- .Place the pot with the cuttings in a warm and well-lit place. Every other day, remove the cover for ten minutes to ventilate the cuttings and maintain moderate soil moisture.
- The cuttings will develop a root in the next 3 to 5 weeks, and when you see a new leaf sprout, permanently remove the cover and continue to nurture as the adult plant.
Philodendron majesty is a resistant hybrid that is not prone to diseases under acceptable conditions.
If some problems occur, then it is due to unfavorable growing conditions. Among them, the most common are the following.
– Root Rot
The disease is caused by too much water or too long water retention in the soil. If you feel an unpleasant decay odor that spreads around the plant, and the stem begins to darken and lose its firmness, immediately remove the plant from the pot and inspect the root. You can try to remove all rotten and damaged parts and transplant the plant into a new mixture. For the next 15 days, you do not have to water the plant.
– Leaf Spot
Leaf spot occurs for several reasons:
- The first one is over-exposure to the sun, which causes yellow spots that dry out over time.
- The second is excessive watering which causes the leaves to turn yellow and fall off over time.
- The third is a fungal disease transmitted from other plants, so the infected plant needs to be removed and treated with a fungicide.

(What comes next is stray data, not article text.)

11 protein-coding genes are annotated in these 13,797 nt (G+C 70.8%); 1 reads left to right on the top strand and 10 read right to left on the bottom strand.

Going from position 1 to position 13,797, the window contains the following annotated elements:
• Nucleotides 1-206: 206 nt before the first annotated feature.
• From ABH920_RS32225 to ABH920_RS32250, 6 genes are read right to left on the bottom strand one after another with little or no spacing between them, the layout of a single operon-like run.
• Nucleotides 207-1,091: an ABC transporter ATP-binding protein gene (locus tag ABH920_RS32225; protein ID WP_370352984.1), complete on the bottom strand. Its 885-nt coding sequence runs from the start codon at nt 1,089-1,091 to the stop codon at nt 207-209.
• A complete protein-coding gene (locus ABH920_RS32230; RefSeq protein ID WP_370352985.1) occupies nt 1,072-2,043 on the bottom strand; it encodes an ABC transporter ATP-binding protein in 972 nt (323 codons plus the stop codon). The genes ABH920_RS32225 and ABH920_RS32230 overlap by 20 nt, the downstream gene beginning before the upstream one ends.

Philodendron majesty is not a plant that is often attacked by parasites, but that does not mean that they are pests-free. Common pests attack philodendrons like most other plants.
– Spider Mites
Spider mites are a common insect, recognizable by the brown spots on the leaves and the silky web under the leaves. They are visible after spraying with water as they come out on the upper parts.
Although spider mites cannot harm the whole plant, the pests leave ugly marks and variegation on the leaves. To get rid of them, wipe the leaves with a mixture of water and hand soap.
Thrips are the most serious pest because they can cause the plant to dry out. Although the attack is rare, they are more common if the plant spends summer outdoors. They feed on sap and young leaves, and after their attack, the plant begins to wither. The most well-known symptom is sudden and severe leaf fall.
Aphids are a common parasite that can migrate from other species. They feed on cell sap and can cause the curling of leaves. They are green or white and are recognized as clusters on the stems and leaves. If there aren’t too many, you can try rinsing them under lukewarm water.
However, when there is a significant aphid infestation, you can use insecticidal soap, apply neem oil or sprinkle your plant with flour.
Frequently Asked Questions
Can Philodendron Majesty tolerate drought?
Yes, Philodendron Majesty can tolerate short periods of drought, but it prefers consistently moist soil. Make sure the plant does not stay dry for too long. When watering again, avoid overwatering and allow the soil to partially dry out before the next session.
How do you acclimate Philodendron Majesty to outdoor conditions?
Acclimate Philodendron Majesty gradually to outdoor conditions by increasing exposure to sunlight and decreasing watering frequency. Make sure this is not done abruptly, as this can lead to a great shock for the plant and may cause weakness or even death.